Adam also slept through the entire service, where Paul and I stayed by the first-row door in case he woke up screaming but Daniel sat with my parents in the middle of the first row. Lesley ended up behind us after an apparent struggle trying to get Garrett to walk down the aisle. Jeffrey was sitting on the far side of the first row, with Mickey's family taking up the middle (Garrett wound up with Lesley's brother and his wife). Jason's family was even more spread out, and I was really glad divorce in our family has been as limited as it is. Everyone under the chuppah cried except Allison, who looked beautiful and sophisticated. Her fiance Justin went out of the way to introduce me to his family and was nice as can be, so I really wanted to be at their wedding in Long Beach the next April.
The sermon was very cute and short and the service was beautiful, but there was no reception line so we went straight in to the reception, where I danced first with Daniel, then Paul, then my father, then Mickey. In the middle of the latter, Adam woke up and demanded to dance with me, so I danced with him too. By the time the prime rib arrived, Daniel was falling asleep in his chair, so we went back to the hotel and slept late. We had breakfast at the hotel with my parents and Shirley and Paul, at the largest breakfast buffet I had ever seen (and apparently the regular Sunday brunch is even bigger!)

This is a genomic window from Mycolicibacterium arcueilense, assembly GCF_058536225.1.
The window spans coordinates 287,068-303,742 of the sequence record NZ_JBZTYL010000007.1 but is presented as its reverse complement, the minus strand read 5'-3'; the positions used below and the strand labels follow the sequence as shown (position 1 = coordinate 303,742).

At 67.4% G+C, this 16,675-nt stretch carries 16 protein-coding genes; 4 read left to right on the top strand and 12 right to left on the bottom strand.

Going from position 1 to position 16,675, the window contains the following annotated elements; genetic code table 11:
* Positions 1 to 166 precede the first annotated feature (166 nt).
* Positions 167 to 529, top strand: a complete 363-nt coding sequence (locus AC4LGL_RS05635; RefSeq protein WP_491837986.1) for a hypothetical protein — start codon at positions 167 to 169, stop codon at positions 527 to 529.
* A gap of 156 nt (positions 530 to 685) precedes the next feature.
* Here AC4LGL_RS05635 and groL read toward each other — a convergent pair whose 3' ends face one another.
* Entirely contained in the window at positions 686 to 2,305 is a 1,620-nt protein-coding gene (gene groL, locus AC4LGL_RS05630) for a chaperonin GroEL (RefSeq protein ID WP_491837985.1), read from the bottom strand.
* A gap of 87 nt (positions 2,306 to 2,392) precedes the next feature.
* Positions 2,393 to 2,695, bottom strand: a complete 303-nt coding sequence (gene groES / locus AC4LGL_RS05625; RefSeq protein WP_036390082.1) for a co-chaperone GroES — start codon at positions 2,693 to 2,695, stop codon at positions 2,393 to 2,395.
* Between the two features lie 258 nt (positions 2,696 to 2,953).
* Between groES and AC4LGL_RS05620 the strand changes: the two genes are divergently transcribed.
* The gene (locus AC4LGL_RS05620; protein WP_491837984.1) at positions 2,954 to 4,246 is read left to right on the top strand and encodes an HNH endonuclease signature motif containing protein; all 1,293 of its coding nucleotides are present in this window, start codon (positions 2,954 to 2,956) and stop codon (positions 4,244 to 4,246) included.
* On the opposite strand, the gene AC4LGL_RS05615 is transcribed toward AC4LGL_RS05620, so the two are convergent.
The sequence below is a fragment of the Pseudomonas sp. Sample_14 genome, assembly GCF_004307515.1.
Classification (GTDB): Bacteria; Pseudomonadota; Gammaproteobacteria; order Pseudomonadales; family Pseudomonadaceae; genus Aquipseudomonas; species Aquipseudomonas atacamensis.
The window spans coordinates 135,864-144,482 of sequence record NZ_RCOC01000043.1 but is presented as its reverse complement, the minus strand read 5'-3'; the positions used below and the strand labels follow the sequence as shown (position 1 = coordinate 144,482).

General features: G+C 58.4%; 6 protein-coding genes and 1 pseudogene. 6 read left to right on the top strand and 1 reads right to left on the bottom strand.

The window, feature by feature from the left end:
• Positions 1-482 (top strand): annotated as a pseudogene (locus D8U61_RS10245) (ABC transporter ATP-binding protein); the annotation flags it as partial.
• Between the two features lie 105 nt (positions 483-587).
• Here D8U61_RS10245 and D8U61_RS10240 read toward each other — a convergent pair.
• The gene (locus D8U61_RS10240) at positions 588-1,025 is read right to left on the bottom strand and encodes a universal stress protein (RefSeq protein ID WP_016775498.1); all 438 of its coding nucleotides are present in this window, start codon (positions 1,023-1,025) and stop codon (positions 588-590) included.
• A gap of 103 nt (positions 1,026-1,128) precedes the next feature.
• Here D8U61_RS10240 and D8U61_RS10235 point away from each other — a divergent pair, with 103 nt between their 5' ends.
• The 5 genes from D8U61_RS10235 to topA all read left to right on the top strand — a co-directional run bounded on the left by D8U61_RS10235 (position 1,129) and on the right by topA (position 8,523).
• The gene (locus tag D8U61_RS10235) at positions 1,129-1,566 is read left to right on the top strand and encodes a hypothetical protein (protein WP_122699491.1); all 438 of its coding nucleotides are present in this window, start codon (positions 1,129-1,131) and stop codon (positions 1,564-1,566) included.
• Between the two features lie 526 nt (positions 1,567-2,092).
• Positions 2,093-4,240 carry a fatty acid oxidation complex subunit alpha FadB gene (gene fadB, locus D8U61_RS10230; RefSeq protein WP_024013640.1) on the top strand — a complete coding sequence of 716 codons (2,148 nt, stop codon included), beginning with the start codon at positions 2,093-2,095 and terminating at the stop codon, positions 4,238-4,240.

Then we drove through the Valley to West Hills to brunch at the home of Stan and Judy, friends of Jason's parents. From the number of awards on their walls and the amount of Jewish art in their home, I'd guess they are extremely active in their synagogue. They have collections of glass dreidels and menorahs, and quite a bit of Israeli art. They also have a beautiful pool where we didn't swim because we were planning to go to the beach, but Garrett and the flower girl did. Mostly everyone avoided the outdoor tables because of the heat and crowded inside, where we ate bagels and lox despite the breakfast earlier.